QuarterbacksSean Mannion and Cody Vaz both had great practices. Days like today show why Riley has so much faith in Vaz as a No.2 – the junior quarterback showed just as much command of the offense as the more experienced Mannion, despite slight inconsistencies in his accuracy here and there.

Tailbacks – Not much to say in terms of improvement in any one area, given that the bulk of their carries right now are intended to get them better acquainted with blocking strategies and how to react when they hit the secondary. All five tailbacks were still fast, strong and quick through their breaks.

Wideouts – To date, the bright spot for Riley's offense and it won't be a surprise if it remains that way this season. They are pretty good now, and sans any potential injuries, they should only get better and better as camp unfolds. Gwacham and Cooks stood out most today.

Cooks is the most explosive receiver in terms of speed and is showing why he was the No. 1 flanker on the fall camp depth chart. Cooks shows a lot of potential in particular of playing the role of flanker on third and short situations – his soft hands and impressive breakaway speed could really benefit the offense on certain routes and in certain areas of the field.

Tight Ends - Caleb Smith really shined today. If it continues, look for him to get a lot more looks on the 1's and 2's this fall camp. Smith displays unparalleled speed for a guy his size – he too has soft hands and good vision to boot. Smith, who stands at 6-6, 264 is the biggest body in the TE squad. As a result, he represents one of the few guys in that group who can develop into a consistent blocker in the running game, (Connor Hamlett is in the same boat.)

O-line - Cavanaugh was not a happy man today. And while his loud voice and friendly jabs are commonplace in the day-to-day routine, he appeared particularly frustrated with a few players today. Not what Beaver fans want to see , even in the early going, for an O-line that is already experiencing a considerable lack of depth and game experience.

The Defense:
D-line: A similar practice to Day 1 – the whole unit looks bigger, stronger and faster, particularly Dylan Wynn. His energy on the field was contagious today, and he looked the sharpest out of all his teammates on the line. Wynn has an advantage that some fans and analysts miss – he is shorter than the average offensive lineman. As a result, Wynn has a lower center of gravity – he gets under his blocks quicker and can break to the outside with an agility that rivals that of many collegiate linebackers. Take into account that Wynn has added a significant amount of poundage and muscle in the offseason, and you have a truly dynamic player at the defensive end position.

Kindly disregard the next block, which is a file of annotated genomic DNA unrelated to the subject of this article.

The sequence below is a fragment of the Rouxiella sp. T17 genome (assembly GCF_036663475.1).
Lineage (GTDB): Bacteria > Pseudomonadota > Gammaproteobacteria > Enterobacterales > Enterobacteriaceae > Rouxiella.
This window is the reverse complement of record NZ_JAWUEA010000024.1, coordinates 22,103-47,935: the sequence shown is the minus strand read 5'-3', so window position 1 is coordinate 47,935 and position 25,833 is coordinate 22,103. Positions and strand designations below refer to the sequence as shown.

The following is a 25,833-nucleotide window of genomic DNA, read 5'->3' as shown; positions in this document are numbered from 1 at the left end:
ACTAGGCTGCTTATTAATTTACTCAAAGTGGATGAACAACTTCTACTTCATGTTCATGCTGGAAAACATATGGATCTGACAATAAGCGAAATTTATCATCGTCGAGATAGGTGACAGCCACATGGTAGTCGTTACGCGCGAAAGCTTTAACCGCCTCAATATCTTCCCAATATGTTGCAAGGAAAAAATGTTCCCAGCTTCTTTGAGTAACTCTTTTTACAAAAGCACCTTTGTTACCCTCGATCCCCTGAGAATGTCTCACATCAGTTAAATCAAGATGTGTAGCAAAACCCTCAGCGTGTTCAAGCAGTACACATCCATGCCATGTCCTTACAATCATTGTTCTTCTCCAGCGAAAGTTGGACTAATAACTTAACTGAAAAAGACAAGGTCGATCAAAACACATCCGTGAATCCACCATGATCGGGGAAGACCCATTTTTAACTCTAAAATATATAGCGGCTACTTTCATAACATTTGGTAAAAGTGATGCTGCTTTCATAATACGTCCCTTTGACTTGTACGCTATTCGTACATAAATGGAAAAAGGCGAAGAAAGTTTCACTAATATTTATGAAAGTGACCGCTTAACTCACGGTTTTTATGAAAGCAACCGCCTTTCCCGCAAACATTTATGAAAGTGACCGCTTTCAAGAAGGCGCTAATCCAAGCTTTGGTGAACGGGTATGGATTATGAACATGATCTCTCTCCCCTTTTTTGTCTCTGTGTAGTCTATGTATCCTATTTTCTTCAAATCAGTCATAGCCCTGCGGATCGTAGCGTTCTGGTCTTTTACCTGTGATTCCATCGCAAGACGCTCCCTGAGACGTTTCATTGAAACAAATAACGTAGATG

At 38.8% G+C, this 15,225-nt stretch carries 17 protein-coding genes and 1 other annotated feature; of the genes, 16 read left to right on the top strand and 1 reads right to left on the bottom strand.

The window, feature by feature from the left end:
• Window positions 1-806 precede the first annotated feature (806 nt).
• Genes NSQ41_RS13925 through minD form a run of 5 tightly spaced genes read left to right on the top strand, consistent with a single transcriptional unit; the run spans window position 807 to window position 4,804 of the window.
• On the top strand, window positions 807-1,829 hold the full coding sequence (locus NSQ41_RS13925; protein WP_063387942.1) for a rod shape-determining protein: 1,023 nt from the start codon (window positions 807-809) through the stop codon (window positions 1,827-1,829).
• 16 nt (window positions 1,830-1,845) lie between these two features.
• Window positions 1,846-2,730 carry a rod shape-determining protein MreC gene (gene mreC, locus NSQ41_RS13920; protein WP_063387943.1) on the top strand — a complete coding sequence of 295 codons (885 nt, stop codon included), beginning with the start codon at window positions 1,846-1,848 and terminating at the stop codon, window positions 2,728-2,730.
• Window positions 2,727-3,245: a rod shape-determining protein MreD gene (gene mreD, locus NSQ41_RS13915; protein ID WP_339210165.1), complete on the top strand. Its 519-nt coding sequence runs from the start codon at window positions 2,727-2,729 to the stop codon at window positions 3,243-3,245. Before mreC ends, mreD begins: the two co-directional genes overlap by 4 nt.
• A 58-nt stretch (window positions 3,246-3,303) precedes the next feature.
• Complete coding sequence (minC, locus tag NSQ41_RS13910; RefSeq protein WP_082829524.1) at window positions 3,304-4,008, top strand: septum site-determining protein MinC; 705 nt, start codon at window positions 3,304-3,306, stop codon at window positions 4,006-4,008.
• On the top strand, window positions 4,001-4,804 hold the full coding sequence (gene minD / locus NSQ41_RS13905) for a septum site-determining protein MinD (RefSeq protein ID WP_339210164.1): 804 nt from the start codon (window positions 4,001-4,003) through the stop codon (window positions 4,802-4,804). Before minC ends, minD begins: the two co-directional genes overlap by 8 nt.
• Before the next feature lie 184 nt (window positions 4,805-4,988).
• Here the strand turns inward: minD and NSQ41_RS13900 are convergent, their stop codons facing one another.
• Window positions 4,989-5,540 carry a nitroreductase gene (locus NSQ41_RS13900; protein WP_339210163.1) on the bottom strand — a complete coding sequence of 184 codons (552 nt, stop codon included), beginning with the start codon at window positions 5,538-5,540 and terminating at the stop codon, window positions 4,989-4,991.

Linebackers: Bray comes off as extremely confident in his ‘backers. But he will also be the first to tell you that improvements are necessary before they are truly a top-notch Pac-12 unit. D.J. Welch today looked like he can be a dominant force with a little refinement, especially when it comes to pass coverage.

"His deal when it comes to coverage is consistency and not always being where he is supposed to be," Bray said. "He needs to be there every time, not every once in a while, you know what I mean?"

Feti Unga, Michael Doctor and Welch all managed to overrun what would typically be easy stops during practice drills. It's something this linebacker corps have no shortage of, and that can result in sloppy play in the short game.

"It's not necessarily a lack of or ‘too much' aggressiveness," Bray said. "It's just angles and trusting that guys are going to be where they are supposed to be."

Secondary: Granted, the secondary group is young and relatively inexperienced on paper when compared to other defensive backfields in the Pac-12. But that was not obvious on Day 2, and Perry remains high on his group's ability come the regular season.

Watkins and Ryan Murphy were particularly impressive today, helping out Jordan Poyer and Rashaad Reynolds in zone packages with ease.

Depth Chart - Day 2

OFFENSE:
OT Michael Phillip – OG Josh Andrews – C Isaac Seumalo – OG Grant Enger – OT Colin Kelly

QB - Sean Mannion - Cody Vaz - Richie Harrington

RB - Malcolm Agnew - Storm Woods - Terron Ward

FB - Clayton York

WR - Markus Wheaton - Obum Gwacham/Brandin Cooks - Kevin Cummings

DEFENSE:
DE - Dylan Wynn – DT Castro Masaniai – DT Andrew Seumalo - DE Scott Crichton

OLB - Michael Doctor (Strongside) – D.J. Welch (Weakside)

ILB - Feti Unga

CB - Jordan Poyer – Rashaad Reynolds – Sean Martin/Ryan Handford

S - Anthony Watkins (Free) – Ryan Murphy (Strong)